The Planning Commission’s meeting last Wednesday provided more evidence of how out of sync commissioners are with the community. The occasion was the crafting of final recommendations for changes required in the zoning and building code updates so they’re in harmony with the 2010 Land Use and Circulation Element (LUCE) before forwarding them to City Council for the final word.
The good news is the politically appointed commission recommended that the majority of the 115 “A” lot parcels on the LUCE and “official districting” maps that were mysteriously changed from “residential” to “commercial” should change back to “residential.”
Then came the bad news — lots of it. The commission voted to oppose everything that residents wanted. Wilmont, the Northeast neighborhood and Mid-City neighbors all got the shaft.
The commission voted to keep Tier 3 developments — high-density, mixed-use residential/commercial buildings with four to six floors — proposed for Wilshire and Santa Monica boulevards. They also voted for the much-despised, traffic-generating shopping centers (“activity centers”) on Wilshire. Neighborhood activists vowed to appeal the decision so that it’ll have to be considered by City Council when it deliberates on code changes next month.
Controversy swirled around a huge property adjacent to the residential neighborhood at 1801 Wilshire Blvd. The rear surface parking was changed from low-rise, residential (R2) land use to high-density mixed-use boulevard (MUB). Outraged neighbors have vowed to fight like a banshee to return 1801 Wilshire to R2.
Typical of the controversy were suggested code changes to permit a 6-foot height bonus, or an extra floor, in renovated buildings that were either a historical resource or a “structure of merit” in R2-zoned, low-scale, multi-family neighborhoods that were formerly R3-zoned, medium-scale multi-family neighborhoods.
I know, it’s a lot of wordy minutiae, but in a neighborhood such as Wilshire-Montana with a slew of historic properties, adding an extra floor to those buildings (when renovated) cuts off sunshine and air for neighbors, and invites conversions from apartment buildings to hotels and medical offices. It commercializes the neighborhood.
The historical preservation lobby also nabbed a ruling that allows a developer to build to higher and denser Tier 3 heights without a development agreement. No public review? Are they kidding? These aren’t benign, harmless ways to save historical buildings. It permits developers to build five- and six-floor buildings next to one- and two-story homes.
Here’s the deal: Under the new Zoning Ordinance, developers are gifted with construction incentives and bonuses for historical preservation, affordable housing, child care,”sustainable” construction and unspecified community benefits. This means every new mixed-use and commercial project in the city will likely be bigger, denser and wider than the district zoning supposedly allows.
What is most frightening is that commissioners Jason Parry, Jim Ries, Amy Anderson and Gerda Newbold think that the deeply flawed and well-manipulated LUCE was created by and for residents and we like it. As with the zoning code updating process, the creation of the LUCE was compromised by politics, back room deals, special interests and favoritism. Resident input was ignored or conveniently left out by commissioners and planning staff alike.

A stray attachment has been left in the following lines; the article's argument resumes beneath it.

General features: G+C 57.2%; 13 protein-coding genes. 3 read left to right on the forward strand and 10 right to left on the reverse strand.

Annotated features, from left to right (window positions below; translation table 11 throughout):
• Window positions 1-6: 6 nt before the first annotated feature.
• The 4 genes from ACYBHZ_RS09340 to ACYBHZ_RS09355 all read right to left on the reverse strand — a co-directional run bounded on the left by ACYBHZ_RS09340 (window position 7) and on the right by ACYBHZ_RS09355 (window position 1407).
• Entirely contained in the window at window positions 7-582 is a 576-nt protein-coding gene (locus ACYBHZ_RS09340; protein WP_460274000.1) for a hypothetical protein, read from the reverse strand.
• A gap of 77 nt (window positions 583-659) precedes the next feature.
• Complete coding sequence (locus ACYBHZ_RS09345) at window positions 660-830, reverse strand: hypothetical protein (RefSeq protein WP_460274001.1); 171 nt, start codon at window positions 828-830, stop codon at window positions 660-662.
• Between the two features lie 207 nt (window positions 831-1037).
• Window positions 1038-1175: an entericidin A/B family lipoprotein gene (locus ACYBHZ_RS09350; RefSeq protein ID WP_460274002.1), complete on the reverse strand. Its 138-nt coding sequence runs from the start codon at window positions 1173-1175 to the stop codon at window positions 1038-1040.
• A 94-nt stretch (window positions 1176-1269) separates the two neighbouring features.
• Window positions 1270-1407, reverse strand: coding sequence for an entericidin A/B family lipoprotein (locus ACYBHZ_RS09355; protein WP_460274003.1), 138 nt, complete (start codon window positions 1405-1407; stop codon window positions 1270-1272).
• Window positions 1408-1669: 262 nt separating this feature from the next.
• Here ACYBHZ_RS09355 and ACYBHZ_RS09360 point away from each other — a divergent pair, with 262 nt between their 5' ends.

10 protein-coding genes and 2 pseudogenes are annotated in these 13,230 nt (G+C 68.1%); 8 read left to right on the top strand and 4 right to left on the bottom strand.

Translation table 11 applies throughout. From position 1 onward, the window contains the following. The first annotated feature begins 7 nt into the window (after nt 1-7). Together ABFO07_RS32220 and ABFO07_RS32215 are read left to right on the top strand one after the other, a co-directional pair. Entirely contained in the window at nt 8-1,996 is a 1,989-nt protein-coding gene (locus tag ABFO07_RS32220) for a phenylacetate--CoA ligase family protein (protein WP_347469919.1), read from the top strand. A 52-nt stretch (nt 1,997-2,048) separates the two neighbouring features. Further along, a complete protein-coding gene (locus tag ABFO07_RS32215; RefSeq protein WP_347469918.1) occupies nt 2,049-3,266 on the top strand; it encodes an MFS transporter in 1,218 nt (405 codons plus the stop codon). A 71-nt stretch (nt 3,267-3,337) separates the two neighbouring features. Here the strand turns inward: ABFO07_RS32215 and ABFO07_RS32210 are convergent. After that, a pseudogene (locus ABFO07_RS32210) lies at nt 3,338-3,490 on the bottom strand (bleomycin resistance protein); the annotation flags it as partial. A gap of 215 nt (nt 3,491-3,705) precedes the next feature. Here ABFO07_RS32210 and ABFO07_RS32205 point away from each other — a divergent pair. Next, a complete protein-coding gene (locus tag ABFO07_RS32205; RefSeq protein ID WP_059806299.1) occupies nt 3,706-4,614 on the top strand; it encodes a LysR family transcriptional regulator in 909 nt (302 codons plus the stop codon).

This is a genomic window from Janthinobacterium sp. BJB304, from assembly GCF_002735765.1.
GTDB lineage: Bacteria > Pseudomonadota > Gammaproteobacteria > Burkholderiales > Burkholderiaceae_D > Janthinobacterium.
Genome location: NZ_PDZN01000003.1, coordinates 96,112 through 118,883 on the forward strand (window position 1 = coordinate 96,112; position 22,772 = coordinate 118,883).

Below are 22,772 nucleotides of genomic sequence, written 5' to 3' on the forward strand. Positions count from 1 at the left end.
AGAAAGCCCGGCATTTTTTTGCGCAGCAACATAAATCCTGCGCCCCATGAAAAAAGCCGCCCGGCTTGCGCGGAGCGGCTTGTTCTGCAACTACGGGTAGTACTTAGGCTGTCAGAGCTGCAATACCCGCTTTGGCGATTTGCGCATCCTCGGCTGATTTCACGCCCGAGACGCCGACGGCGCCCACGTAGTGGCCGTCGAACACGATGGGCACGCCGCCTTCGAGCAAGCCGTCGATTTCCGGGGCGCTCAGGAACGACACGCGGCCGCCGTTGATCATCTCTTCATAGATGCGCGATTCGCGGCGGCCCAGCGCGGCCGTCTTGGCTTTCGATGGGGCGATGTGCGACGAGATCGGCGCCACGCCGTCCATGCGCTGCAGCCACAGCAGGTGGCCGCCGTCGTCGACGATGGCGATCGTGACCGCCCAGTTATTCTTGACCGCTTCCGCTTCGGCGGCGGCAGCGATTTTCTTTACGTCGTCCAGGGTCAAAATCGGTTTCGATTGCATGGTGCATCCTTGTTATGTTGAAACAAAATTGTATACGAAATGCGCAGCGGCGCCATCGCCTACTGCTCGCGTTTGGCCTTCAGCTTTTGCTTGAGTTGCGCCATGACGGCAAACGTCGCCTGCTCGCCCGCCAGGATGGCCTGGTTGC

Throughout the zoning update process, developers and commissioners have said that opposition to LUCE and placement of high-density housing on transit-rich, main thoroughfares is based on fear. If that means opposition to LUCE and some zoning update recommendations is based on fear of more traffic congestion, more parking problems, more pollution, more demands for resources such as water, more air and water pollution and a distinct downgrade in quality of life — I’d say, “Yaahh!”
Commissioner Ries emailed me last week and commented on my column criticizing him and other commissioners for proposing an extra 6 feet of height (or an extra floor) for new construction on Montana Avenue and Main Street — which ultimately was dropped by the commission. “Why is it acceptable to incentivize affordable housing in Neighborhood Commercial areas along Pico, but not other Neighborhood Commercial districts? If it is good/acceptable for Pico, it should be good for other areas. If it is not good/acceptable for other Neighborhood Commercial districts, than it should be excluded from all Neighborhood Commercial Districts … ” he wrote.
My response was, “Not all neighborhoods are the same. ‘One size fits all’ is bad planning … ” But, we all know that the majority of planning commissioners care more about advancing their own ideals and vision for Santa Monica than representing and carrying out the residents’ vision for the community.
Why incentivize extra height and density along Pico Boulevard if adjacent neighbors aren’t willing to give up lower heights and density zoning for additional housing? It doesn’t make any sense. As with members of City Council, this bunch is obsessed with its own social engineering agenda and the rest of us get screwed over and over as a result.
“Jennifer Kennedy and Richard McKinnon fought valiantly against Tier 3, theWilshire Activity Centers and up-zoning 1801 Wilshire, but they had no chance with this pro-height and density commission,” said Taffy Patton, chair of the Residents Coalition.
Thanks to Kennedy and McKinnon, who’ve been leading the fight to support resident recommendations. However, what was McKinnon thinking when he opened a can of worms by suggesting up-zoning Santa Monica Catholic Church property from low-scale R2 zoning to denser, higher R3 zoning? Saint Monica is in the middle of a low-scale residential neighborhood.
Bill Bauer can be reached at firstname.lastname@example.org.